Scott, I have a question, am I clear to understand you are curing the oil you use under UV lamps?
Why not just use a water based stain. It will naturally want to soak in deep.
It is the oil I am trying to get in deeper, not so much the color - we successfully dye after the first couple oil coats on cherry (no blotching ever). So let's assume for this thread that all we are doing is oils only - no colorants. I want to deepen the reflectivity of the wood and get more moisture protection.
I have a small Pizzi glue pot, I think I will do an experiment with a board cut in half and put one piece in the pressure pot wet with oil then take out and wipe after 5-10 min, and the other let soak at atmospheric pressure for same time then wipe both and compare after curing.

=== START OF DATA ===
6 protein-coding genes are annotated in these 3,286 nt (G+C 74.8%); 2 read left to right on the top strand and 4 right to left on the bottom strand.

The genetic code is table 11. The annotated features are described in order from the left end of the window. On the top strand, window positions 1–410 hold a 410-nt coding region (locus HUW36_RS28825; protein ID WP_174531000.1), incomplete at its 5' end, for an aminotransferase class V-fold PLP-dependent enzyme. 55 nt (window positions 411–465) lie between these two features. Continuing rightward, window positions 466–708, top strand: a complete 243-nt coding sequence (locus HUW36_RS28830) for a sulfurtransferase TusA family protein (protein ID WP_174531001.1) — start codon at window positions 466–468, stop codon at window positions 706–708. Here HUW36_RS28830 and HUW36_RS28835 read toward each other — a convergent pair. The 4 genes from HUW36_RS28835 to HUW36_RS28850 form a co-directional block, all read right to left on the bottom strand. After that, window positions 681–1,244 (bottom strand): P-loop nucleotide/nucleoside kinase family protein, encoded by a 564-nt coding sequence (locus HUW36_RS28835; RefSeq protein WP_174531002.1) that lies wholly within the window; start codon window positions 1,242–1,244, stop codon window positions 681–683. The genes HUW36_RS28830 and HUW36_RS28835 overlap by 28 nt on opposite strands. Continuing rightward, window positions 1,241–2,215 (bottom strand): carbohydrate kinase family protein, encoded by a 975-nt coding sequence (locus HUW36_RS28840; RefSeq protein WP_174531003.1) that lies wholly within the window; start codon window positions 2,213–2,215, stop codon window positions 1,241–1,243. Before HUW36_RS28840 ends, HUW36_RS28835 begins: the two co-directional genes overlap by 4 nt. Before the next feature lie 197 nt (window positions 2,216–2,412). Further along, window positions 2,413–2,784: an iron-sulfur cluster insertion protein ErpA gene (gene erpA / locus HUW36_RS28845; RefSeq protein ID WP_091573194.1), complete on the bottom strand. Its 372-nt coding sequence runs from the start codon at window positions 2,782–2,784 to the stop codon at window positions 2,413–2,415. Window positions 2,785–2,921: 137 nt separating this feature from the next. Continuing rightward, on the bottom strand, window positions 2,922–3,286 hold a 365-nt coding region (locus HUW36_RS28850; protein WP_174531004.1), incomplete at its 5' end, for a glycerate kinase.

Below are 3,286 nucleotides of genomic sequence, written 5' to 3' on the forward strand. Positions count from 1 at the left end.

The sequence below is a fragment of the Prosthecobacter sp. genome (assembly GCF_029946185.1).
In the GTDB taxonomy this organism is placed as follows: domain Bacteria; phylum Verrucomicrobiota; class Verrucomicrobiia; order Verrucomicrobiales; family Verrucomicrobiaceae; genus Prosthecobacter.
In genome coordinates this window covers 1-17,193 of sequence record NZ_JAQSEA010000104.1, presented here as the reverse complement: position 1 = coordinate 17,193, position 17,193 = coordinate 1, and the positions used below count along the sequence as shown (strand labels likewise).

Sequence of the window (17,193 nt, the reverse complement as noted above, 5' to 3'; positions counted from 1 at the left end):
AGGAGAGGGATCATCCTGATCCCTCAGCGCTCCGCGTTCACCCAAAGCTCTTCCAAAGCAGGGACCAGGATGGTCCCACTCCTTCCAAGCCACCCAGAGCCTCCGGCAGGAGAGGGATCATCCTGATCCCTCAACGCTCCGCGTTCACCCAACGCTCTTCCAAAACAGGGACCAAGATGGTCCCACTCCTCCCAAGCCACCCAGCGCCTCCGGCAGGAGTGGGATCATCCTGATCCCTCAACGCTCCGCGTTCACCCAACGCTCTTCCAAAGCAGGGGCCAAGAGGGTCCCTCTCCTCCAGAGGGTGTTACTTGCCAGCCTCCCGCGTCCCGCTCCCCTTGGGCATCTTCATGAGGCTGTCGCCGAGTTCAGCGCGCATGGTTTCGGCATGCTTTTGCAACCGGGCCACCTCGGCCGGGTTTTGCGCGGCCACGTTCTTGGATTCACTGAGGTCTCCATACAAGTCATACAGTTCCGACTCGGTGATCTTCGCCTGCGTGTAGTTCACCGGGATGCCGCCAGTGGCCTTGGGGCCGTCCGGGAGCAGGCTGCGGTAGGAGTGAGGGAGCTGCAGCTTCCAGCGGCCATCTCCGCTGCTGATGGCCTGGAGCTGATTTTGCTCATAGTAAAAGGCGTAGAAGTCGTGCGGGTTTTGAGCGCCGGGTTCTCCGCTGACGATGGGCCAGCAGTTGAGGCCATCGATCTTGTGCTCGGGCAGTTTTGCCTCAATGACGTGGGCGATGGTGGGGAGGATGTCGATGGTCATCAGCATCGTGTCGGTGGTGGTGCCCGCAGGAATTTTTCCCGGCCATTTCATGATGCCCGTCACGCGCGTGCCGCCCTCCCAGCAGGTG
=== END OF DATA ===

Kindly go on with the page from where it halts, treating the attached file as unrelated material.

I am also concerned about the soaked in oil curing adequately as UV may not reach in as far as the oil penetration. more experiments...
I do wonder about thinning and/or heating the UV oil as well.
Does anyone know a green natural thinner that is faster evaporating than D-limonene (citrus peel oil)?
10M dollars in the field, I can't think of a poorer choice, for what you call high-end millwork. I would love to go on, just about the cost to apply, but I will not.
Technical answers related to penetration of oil finishes --- Please keep responses related to the thread - other issues start another thread if you like. tks!